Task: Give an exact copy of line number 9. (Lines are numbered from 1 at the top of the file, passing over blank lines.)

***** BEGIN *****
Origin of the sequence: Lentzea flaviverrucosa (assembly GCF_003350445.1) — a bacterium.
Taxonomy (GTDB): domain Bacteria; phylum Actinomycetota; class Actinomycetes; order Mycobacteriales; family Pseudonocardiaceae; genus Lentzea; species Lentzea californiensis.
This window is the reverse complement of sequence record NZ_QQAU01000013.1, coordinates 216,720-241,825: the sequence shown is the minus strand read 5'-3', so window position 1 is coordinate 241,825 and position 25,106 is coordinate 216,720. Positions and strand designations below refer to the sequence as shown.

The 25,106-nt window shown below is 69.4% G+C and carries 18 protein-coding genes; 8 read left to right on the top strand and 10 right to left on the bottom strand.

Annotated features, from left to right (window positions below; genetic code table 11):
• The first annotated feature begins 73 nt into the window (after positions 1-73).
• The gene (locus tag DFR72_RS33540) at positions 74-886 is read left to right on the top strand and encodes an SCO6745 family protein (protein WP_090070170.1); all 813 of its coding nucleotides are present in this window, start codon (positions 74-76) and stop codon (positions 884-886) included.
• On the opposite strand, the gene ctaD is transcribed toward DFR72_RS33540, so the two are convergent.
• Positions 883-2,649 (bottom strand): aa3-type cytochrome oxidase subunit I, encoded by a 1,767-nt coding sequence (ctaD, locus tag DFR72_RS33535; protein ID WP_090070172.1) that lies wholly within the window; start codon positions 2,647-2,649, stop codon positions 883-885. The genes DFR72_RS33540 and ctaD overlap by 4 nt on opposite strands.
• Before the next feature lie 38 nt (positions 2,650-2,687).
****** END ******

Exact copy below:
• Positions 883-2,649 (bottom strand): aa3-type cytochrome oxidase subunit I, encoded by a 1,767-nt coding sequence (ctaD, locus tag DFR72_RS33535; protein ID WP_090070172.1) that lies wholly within the window; start codon positions 2,647-2,649, stop codon positions 883-885. The genes DFR72_RS33540 and ctaD overlap by 4 nt on opposite strands.